Shoes & Rider – S/T

The Dutch Courage folks call Shoes & Rider’s debut album an EP, but at just over 30 minutes, it’s longer than many full-lengths that come through DOA headquarters. But they are right in describing the music in these five songs “uniquely gentle.” Gentle is the perfect way of describing Shoes & Rider.

This four-piece plays a style of music that falls quite nicely between the slow-core prettiness of bands like Low or the Dirty 3 and the more complex yet subtle nature of bands like Cerberus Shoal and Saso. Each of these five songs is long and gently flowing, with quiet, melodic guitar, light, airy beats, and an underlay of moodier cello and contemplative vocals. It makes for a charming if slightly melancholy feel.

The 9-minute “Reflecting Pools” makes use of some gorgeous cello, and the vocals, when they come in completely unhurried around the 3 ½ minute mark, are quiet and subtle, mixed softly in with the quiet, melodic guitar, light beat, and mild electronic sounds. The vocals are used more extensively on the slightly quieter “Novelty,” which has this gorgeous, quiet sensibility to it, sort of like a more reserved Very Secretary song. The instrumental “Call and Response” gets a little too slow, but the pace picks up about halfway through, and suddenly it turns into a more urgent, more powerful song. The whispered vocals on “Pendulum” come in late and act as another instrument, making this an airy song that does pick up the pace a few times, especially by the end as piano and cello mix wonderfully. And “Lead Me Where it Goes” finishes up even quieter, but the vocals take more prominence, and this one truly feels like a slow-core song, simple and yet endearing and emotional, but it picks up nicely for quite a crashing closure.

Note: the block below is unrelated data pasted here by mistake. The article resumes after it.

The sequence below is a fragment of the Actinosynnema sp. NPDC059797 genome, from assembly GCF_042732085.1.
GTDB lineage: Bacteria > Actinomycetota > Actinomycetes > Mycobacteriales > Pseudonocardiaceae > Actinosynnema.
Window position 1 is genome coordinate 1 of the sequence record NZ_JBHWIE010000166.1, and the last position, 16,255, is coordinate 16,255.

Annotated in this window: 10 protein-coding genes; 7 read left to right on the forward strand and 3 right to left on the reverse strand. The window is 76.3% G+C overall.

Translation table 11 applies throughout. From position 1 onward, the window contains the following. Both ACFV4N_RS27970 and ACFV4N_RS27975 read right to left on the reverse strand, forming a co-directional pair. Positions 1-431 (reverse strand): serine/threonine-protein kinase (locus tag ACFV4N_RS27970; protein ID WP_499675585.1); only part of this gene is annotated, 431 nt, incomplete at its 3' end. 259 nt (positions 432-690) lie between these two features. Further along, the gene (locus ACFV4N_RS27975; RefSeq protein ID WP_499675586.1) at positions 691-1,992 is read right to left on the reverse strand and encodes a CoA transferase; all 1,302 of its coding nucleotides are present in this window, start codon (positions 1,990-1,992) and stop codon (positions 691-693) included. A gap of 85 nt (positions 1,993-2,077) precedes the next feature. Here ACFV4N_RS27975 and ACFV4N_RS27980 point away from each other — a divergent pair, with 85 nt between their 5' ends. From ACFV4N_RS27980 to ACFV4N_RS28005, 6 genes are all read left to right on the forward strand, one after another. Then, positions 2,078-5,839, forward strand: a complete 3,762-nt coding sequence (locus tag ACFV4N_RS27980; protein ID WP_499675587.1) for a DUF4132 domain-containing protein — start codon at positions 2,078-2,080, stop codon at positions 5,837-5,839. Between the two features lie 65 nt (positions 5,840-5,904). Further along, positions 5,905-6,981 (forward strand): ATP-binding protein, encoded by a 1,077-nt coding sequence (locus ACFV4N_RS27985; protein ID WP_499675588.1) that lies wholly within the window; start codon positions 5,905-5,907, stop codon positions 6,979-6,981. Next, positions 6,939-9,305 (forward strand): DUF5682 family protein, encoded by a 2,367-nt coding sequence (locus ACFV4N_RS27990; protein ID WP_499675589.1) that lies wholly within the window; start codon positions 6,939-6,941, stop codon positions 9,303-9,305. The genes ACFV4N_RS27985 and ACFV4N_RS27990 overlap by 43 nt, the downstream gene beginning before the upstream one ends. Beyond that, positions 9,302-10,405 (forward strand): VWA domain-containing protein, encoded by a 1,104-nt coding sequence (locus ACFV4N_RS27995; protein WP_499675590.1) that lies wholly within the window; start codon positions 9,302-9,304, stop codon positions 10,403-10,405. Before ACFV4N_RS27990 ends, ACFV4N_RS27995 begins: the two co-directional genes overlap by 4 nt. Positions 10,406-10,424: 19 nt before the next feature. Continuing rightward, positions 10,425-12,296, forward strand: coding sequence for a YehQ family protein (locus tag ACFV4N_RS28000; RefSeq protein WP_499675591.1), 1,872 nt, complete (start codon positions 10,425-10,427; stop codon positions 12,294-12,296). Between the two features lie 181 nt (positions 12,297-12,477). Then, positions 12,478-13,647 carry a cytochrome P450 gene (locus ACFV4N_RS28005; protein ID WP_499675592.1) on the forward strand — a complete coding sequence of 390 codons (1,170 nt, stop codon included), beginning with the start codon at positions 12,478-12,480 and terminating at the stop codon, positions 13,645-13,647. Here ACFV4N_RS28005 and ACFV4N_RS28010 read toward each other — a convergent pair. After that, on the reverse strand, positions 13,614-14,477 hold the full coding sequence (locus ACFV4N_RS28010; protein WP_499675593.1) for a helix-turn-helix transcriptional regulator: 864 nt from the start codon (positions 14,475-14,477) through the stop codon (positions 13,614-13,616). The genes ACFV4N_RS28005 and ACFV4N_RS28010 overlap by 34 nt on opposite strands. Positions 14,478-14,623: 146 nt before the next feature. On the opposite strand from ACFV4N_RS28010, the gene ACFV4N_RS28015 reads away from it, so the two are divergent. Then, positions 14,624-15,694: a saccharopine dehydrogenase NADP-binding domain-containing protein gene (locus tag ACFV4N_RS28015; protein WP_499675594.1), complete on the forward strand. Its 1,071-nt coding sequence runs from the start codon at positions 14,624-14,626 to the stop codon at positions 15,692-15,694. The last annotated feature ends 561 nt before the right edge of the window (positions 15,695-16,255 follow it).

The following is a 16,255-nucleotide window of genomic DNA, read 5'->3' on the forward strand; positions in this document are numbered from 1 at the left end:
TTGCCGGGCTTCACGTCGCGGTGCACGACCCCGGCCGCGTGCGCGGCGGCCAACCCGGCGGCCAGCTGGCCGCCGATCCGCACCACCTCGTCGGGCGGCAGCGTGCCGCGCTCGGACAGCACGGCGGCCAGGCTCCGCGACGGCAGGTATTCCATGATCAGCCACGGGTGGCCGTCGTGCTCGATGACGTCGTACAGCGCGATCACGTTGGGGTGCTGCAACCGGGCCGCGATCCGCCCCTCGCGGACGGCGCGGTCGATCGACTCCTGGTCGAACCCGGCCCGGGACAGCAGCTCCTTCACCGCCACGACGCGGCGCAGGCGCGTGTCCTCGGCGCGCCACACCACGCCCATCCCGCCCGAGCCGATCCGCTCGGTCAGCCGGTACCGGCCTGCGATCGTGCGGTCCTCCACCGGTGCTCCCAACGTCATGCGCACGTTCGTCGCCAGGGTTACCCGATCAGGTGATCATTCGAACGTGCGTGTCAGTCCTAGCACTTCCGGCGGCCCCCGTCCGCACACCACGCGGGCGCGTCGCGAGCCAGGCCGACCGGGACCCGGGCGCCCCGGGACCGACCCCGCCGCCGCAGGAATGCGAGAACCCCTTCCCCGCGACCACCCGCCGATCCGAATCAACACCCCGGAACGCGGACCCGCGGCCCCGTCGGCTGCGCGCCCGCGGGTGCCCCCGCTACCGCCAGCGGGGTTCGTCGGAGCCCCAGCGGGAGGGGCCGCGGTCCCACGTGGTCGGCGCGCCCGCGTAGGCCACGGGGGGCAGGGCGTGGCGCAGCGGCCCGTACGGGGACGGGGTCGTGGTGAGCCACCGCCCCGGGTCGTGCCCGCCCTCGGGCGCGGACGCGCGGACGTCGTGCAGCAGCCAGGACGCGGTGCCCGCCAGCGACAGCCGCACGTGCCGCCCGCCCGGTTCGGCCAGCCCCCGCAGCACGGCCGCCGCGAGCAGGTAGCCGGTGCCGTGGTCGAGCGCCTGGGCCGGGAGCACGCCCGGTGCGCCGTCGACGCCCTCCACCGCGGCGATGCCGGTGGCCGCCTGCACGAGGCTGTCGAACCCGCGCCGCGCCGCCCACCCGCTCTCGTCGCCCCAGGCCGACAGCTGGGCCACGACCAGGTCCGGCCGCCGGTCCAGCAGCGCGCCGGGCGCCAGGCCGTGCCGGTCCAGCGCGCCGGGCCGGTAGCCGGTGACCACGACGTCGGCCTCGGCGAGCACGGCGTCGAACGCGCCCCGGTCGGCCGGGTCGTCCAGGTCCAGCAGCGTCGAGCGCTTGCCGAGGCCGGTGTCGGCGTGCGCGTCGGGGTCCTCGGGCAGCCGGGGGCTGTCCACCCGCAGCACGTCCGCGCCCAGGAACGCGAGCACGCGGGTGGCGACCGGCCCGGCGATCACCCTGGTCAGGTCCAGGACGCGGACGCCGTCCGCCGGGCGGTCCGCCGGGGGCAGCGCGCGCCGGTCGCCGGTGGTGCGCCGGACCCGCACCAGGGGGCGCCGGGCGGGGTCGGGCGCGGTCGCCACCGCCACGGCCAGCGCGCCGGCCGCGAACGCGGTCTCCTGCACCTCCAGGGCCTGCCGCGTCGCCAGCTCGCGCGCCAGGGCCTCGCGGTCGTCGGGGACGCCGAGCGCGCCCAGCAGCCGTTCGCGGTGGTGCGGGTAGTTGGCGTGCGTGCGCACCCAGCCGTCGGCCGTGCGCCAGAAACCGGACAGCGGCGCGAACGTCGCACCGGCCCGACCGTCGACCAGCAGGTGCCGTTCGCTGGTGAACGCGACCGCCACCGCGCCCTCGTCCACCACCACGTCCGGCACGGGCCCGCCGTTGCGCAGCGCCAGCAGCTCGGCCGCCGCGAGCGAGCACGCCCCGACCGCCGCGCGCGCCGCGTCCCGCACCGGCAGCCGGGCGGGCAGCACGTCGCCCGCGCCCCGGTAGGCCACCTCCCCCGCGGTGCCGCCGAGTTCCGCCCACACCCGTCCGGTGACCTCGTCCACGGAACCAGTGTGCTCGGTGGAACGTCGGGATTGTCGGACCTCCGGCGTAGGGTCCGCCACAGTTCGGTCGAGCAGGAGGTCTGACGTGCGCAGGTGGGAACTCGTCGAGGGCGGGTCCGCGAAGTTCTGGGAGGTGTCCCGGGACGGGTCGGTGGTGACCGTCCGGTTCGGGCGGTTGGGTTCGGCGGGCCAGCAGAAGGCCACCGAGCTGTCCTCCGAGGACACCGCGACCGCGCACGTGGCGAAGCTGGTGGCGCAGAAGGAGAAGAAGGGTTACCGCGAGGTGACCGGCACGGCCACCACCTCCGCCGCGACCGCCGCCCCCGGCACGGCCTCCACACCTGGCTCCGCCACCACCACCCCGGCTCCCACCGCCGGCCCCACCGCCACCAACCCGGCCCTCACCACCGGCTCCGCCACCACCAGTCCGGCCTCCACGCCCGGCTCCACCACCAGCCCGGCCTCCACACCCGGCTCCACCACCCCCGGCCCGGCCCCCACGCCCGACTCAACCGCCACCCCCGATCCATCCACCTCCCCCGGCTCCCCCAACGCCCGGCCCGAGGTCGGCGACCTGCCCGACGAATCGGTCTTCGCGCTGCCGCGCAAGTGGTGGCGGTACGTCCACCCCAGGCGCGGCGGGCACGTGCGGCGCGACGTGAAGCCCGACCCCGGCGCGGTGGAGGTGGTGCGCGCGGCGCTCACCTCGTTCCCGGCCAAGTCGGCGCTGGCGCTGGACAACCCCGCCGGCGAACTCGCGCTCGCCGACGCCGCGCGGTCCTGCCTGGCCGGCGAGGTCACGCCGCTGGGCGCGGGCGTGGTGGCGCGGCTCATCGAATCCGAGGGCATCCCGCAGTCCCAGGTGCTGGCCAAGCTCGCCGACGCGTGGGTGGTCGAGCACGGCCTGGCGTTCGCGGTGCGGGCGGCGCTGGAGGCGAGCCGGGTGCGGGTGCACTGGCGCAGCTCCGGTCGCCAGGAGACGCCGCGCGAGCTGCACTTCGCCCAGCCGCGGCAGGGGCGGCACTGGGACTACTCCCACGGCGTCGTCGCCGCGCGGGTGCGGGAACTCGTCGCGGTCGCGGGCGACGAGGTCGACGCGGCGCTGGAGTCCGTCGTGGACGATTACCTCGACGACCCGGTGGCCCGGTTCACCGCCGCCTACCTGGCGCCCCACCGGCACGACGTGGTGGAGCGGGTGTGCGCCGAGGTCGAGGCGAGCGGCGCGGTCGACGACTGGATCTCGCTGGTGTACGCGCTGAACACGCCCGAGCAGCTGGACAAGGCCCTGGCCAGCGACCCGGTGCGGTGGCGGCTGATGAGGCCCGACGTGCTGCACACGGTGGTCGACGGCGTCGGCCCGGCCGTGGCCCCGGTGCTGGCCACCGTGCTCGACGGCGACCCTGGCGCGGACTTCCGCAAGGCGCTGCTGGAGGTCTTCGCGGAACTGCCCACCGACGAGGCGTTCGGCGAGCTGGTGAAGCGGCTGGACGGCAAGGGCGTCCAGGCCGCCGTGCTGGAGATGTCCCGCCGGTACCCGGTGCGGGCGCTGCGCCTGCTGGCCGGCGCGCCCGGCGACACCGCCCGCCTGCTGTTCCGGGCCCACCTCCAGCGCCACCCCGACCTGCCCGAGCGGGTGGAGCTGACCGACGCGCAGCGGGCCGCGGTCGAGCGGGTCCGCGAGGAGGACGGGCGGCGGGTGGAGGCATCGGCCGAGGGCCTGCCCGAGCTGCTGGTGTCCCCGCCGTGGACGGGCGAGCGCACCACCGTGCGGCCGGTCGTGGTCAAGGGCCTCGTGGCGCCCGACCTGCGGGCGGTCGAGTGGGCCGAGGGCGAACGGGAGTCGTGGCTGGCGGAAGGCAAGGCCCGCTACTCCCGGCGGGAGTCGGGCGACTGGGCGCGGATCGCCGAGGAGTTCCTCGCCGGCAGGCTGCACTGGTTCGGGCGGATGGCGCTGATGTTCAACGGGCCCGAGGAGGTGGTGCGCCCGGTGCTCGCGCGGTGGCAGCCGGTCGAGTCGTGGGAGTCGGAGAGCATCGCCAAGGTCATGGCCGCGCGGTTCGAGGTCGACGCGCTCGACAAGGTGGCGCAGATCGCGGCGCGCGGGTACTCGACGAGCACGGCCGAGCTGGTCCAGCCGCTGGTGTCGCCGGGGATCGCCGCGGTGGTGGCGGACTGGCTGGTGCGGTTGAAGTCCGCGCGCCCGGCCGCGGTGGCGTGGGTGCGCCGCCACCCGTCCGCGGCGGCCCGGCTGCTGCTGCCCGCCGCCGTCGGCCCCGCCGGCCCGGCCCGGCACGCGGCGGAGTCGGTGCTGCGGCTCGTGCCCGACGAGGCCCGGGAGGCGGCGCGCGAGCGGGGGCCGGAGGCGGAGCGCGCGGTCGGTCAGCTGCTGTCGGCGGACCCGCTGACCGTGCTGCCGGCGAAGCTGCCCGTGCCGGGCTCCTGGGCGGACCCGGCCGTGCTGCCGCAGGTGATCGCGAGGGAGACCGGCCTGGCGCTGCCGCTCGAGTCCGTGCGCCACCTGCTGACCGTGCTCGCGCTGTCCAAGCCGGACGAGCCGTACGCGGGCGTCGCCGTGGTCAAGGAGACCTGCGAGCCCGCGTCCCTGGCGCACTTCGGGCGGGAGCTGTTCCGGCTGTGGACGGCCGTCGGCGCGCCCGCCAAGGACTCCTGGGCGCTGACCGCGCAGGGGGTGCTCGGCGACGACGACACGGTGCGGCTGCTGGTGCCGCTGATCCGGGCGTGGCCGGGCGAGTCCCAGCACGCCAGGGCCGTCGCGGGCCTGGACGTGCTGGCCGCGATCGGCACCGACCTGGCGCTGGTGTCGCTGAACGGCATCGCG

Shoes & Rider’s one fault is that they tend to languish a bit in their gentle, melancholy nature. Making music that’s quiet and subtle will always have that fault if you don’t do enough to change up the pace and mood. And most of the time Shoes & Rider do that amazingly well. The addition of keyboard and cello to the traditional rock line-up makes these songs refreshing. This is one hell of a debut.